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Preacher: ‘Angelville’ Review

Preacher season 2 ended with quite the cliff-hanger, one that promised to explore Jesse’s dark past which had been teased throughout the second season. Now that it has returned the series builds on all those small moments to establish the next big threat facing our heroes (?).

Jesse has returned to his family plantation, the place where he was raised and his immediate family was torn apart. He has returned to save Tulip who was fatally shot at the end of season two, in the hopes that his grandmother can retrieve her from death’s embrace.

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‘Angelville’ plays with the stylistic elements of the series and in the opening, it is fairly effective. The episode begins with a chilling opening, one that is reminiscent of horror films from the 1960’s and 70’s which dealt with creepy murder cults. It perfectly sets the tone for the episode, establishes the threat the L’Angelle family and sets up a mystery as to the dark fate of the Custer family. This sequence along with stylistic quirks of Tulip’s time in purgatory alone make this episode worth watching.

The premiere, by returning Jesse to his family’s plantation brings with it new characters, each of whom are as interesting as they are frightening. The episode quickly establishes the danger Jesse’s grandmother poses to out protagonists and how far she will go for the betterment of her family. Jody is a promising new an antagonist, both for his discernible liking of Jesse and how powerful he is physically. His fight scenes this episode convey both and epitomizes the best aspects of Preacher. Both villains are brought to life by great performances and the series seems on track to deliver its most personal and deeply revealing story yet.

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‘Angelville’ is a perfect continuation of the themes explored in the last season, as Jesse is more vulnerable than ever. After thirteen episodes of trying to play messiah and getting drunk on his new power, Jesse has managed to lose everything. The endgame of the show is fairly similar to the comic book, where the concept of messiahs and all-powerful gods are constantly put into question. Maybe there is no messiah, and no one is invincible. It remains to be seen how Jesse’s misfortunes impact his character arc this season, though it may bring the character closer to his depiction in the comic series.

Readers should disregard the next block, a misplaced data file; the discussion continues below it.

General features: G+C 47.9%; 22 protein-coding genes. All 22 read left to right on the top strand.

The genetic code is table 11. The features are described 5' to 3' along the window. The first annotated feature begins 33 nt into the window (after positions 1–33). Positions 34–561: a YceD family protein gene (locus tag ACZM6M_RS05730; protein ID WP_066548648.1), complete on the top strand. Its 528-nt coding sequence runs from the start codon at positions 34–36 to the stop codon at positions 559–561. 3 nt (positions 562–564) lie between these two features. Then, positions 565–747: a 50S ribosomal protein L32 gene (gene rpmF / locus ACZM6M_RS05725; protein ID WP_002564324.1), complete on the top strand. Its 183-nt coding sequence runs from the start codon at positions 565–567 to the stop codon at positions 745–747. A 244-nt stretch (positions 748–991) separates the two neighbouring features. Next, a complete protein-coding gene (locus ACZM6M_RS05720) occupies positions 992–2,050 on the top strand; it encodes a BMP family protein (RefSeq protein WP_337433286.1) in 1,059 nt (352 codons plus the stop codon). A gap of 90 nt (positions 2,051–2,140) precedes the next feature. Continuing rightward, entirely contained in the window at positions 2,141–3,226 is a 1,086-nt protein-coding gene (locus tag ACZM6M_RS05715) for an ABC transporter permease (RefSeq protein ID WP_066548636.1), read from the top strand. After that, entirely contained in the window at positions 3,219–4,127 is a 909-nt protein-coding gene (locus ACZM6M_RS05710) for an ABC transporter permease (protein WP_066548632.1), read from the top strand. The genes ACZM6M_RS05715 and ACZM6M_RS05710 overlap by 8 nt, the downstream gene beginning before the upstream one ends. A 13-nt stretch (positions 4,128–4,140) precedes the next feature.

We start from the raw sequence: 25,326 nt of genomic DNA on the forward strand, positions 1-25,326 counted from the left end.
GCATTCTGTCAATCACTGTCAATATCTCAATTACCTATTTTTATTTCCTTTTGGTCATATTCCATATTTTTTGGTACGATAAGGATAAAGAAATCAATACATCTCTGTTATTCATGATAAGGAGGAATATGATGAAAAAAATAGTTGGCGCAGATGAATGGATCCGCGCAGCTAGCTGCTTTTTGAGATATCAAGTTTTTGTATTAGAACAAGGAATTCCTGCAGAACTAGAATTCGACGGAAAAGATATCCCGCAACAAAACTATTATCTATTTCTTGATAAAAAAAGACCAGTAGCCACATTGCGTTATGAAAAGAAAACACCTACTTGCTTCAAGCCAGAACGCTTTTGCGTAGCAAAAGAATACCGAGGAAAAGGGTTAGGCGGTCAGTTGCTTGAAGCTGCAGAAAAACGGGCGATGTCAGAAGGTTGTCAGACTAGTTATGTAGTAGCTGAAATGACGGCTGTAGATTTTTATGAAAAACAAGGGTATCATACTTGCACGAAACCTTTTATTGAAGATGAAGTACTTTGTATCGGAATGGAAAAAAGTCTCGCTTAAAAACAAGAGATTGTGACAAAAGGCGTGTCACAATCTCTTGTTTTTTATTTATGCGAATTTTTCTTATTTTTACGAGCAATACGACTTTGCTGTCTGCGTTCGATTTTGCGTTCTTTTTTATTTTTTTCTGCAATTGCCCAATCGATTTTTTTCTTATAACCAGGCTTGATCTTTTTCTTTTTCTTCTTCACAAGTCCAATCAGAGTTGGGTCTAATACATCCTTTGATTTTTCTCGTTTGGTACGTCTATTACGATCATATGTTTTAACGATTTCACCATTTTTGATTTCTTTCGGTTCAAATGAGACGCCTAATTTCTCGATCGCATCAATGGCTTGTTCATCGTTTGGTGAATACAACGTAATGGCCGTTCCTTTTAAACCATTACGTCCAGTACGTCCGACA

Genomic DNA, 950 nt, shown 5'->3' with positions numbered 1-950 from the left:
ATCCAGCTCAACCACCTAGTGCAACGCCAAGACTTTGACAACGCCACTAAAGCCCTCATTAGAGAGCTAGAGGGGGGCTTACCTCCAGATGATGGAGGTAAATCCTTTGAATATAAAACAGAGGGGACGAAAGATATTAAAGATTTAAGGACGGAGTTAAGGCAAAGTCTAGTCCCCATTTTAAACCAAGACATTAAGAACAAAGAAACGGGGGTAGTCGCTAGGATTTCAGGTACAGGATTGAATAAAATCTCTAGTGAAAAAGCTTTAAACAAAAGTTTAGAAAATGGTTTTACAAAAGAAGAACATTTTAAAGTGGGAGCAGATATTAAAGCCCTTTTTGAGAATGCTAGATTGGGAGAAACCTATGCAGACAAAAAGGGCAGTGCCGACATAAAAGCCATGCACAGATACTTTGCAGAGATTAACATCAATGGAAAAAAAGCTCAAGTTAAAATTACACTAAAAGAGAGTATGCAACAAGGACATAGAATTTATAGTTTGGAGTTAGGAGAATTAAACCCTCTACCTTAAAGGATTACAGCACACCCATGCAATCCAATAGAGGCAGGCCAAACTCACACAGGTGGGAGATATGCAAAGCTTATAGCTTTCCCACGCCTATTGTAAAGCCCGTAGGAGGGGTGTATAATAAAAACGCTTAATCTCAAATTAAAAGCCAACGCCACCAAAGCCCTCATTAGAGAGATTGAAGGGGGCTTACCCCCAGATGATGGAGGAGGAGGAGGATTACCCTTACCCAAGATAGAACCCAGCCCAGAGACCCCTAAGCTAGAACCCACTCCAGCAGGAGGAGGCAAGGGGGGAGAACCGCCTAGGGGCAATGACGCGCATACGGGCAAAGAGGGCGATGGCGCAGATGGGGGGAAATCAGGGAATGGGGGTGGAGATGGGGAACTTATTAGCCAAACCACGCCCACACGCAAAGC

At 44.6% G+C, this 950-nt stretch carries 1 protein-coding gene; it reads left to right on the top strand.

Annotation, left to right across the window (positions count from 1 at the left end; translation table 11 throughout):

Cassidy is the unsung hero of this episode for me and his role in the story is understated but emotionally resonant.  His feeling for Tulip have been bubbling under the surface during the events of season two and they boil over when he believes that Jesse is responsible for her death.  The resulting confrontation seems to have redefined the relationship between the two and it will be interesting to see when Jesse confronts Tulip with his newly gained information.

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Tulip’s time in purgatory is used to explore her family background, one just as dark and twisted as Jesse’s. This backstory at first seems like a patchwork of clichés which are only elevated from mediocrity by the sitcom-esque approach the director utilizes. However, Tulip’s relationship with her father is interesting as she even as a adult seems to love him despite the negative impact he’s wrought on her life. This is the one jem in that generally lackluster series of scenes. Hopefully the season expands on everything it teased in ‘Angelville’ for Tulip O’Hare because her character is in desperate need of an engaging character arc. The last season dealt with her traumatic experiences with the Saint, but they were too drawn out to be effective.  Fingers crossed for Tulip in season three.

Finally, that absolutely hilarious scene from season two is revisited when the dalmatian suit wearing heavenly father returns to speak with Tulip before her resurrection. It seems like God has finally taken notice of Jesse and is involving himself in their quest. Seems like the L’Angelle clan is only the tip of the iceberg this season, as the outcome of His meeting with Tulip should play out in the next few episodes.

A well constructed episode that focuses heavily on the characters, this is a promising start for Preacher’s third season.

Rating: 8.7/10

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